The concept of monitoring and assessing urban forestry is often associated with manual inventory and periodically hand-tracked or manipulated GIS interpretation of existing — but often antiquated — aerial mapping. In the case of satellite imagery acquisition, however, the resulting analysis gives details on tree canopy, impervious surface, irrigated turf, non-irrigated turf, bare soil and water features. This data is compatible with existing GIS systems and software and allows for the determination of new land statistics, as well as a baseline for future assessments.


Hyperspectral imaging analysis is a combination of imagery from fixed-wing aircraft and ground samples. As opposed to satellite imagery, which is typically comprised of four bands, hyperspectral imaging is the collection of 250 narrow bands. This high degree of “spectral resolution” is useful for identifying very specific classes of objects on the ground. For example, RFPMappingLLC, in concert with NCDC Imaging, completed a hyperspectral collection for the City of Milwaukee and Mequon, Wis., concentrating on the location of ash trees in those communities for the purposes of monitoring and indexing location. As the emerald ash borer created a dramatic presence in the Midwest, this was considered to be an opportunity to support the monitoring and aggressive attention that was being provided to the problem.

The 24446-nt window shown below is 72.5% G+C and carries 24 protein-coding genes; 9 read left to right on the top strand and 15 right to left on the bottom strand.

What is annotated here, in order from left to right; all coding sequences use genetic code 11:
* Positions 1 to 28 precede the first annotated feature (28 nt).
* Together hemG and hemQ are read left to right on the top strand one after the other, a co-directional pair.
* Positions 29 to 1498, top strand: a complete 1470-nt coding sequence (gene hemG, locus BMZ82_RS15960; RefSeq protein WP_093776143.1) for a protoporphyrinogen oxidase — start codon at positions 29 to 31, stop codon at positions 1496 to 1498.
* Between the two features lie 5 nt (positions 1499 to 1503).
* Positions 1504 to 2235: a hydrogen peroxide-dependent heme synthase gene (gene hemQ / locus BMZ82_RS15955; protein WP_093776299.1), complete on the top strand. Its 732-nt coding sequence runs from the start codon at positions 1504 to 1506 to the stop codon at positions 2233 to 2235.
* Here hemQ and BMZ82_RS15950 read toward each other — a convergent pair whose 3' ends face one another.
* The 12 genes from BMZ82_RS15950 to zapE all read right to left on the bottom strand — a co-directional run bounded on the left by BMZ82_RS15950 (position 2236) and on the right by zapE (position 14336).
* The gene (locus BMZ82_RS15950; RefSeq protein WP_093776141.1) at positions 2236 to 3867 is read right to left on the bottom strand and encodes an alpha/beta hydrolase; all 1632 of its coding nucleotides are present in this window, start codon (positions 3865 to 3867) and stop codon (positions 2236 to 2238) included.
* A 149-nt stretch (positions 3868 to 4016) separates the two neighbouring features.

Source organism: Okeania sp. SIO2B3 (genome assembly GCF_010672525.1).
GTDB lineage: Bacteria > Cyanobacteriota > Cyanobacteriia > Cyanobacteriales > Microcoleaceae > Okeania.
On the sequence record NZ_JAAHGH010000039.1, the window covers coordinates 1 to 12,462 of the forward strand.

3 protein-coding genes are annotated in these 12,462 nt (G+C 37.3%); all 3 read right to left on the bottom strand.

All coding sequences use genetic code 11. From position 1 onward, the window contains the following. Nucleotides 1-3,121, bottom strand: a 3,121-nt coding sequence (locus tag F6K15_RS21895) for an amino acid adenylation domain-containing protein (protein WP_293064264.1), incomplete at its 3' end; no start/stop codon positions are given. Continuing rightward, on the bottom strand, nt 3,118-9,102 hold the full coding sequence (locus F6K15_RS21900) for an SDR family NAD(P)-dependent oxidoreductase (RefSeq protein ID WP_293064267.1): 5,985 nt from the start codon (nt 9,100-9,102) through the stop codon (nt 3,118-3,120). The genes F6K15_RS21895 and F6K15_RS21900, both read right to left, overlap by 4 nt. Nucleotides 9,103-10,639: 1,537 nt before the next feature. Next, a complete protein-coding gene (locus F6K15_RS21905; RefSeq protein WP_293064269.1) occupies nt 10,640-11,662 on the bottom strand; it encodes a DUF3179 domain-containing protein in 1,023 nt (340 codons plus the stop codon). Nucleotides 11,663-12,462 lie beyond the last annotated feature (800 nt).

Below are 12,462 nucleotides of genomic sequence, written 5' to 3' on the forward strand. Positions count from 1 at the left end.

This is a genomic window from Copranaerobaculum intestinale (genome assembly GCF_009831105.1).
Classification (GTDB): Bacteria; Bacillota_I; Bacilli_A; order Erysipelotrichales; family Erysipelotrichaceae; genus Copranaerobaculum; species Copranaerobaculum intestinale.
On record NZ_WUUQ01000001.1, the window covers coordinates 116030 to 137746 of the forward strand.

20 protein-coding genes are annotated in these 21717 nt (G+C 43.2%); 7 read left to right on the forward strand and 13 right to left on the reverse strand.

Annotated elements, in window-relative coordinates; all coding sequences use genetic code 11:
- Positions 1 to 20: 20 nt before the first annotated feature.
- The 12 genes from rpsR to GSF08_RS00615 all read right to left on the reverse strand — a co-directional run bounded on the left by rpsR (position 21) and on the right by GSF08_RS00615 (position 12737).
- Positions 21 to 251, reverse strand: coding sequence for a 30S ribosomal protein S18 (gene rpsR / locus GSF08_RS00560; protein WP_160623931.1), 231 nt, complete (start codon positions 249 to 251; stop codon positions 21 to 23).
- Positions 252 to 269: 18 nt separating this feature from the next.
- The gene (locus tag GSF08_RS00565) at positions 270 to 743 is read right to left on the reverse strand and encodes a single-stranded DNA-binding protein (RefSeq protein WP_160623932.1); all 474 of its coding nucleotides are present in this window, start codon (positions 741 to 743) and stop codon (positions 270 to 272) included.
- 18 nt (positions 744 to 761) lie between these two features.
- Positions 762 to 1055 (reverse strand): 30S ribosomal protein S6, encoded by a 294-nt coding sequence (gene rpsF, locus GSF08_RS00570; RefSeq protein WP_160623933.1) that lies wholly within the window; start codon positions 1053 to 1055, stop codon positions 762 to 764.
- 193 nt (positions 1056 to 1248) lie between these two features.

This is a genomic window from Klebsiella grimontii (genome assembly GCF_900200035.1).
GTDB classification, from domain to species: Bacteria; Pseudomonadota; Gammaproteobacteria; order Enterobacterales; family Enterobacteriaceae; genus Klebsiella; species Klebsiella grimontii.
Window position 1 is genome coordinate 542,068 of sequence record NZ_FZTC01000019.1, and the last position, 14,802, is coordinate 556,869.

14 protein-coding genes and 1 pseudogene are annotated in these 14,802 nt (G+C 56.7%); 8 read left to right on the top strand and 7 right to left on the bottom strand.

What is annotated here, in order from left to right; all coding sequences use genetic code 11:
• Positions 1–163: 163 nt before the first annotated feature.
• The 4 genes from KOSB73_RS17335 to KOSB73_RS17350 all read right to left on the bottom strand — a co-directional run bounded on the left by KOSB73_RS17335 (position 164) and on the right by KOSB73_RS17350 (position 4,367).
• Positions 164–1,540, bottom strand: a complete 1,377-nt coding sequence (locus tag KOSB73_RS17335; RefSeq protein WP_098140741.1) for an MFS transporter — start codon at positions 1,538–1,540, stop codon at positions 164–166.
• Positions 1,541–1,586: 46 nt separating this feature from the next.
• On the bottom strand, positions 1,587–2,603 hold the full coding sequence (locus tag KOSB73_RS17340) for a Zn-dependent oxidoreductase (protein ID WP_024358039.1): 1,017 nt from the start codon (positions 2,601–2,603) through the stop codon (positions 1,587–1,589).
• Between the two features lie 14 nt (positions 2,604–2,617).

Through the Illinois Department of Natural Resources (IDNR), the cities of Evanston, Wilmette, Winnetka and Skokie were also incorporated into the hyperspectral collection to track and locate the existing ash tree base, as well as several other species such as oak and elm.


The ground collection process, which is completed by trained technicians using a sophisticated instrument called a spectrometer, was implemented on the same day that the fixed-wing aircraft was collecting images. These ground samples serve as a known value to which the imagery can be compared.


In addition to utilizing satellite imagery for urban tree management, municipalities can also utilize off-the-shelf satellite imagery to definitively define the relationship between pervious and impervious surfaces as it relates to the effect of municipal water management, aquifer and recharge elements, as well as the immediate ability to understand the effect of run-off and, ultimately, future water availability for communities.


GIS technology/mapping finds itself in the midst of so many arenas, including arbor management/urban forestry. Trying to manually keep up with planning demands from those with foresight or those simply trying to keep our earth green is no longer efficient or cost effective. For interested parties from government officials to local citizens, the environment and quality of life are significant issues. By taking advantage of cost-efficient, off-the shelf data analysis or other innovative technology tools, planning departments and arbor institutions can have a definitive effect on landscape utilization, tree planting and boost the general health of our earth.


 


Information provided by RFPMappingLLC and NCDC Imaging.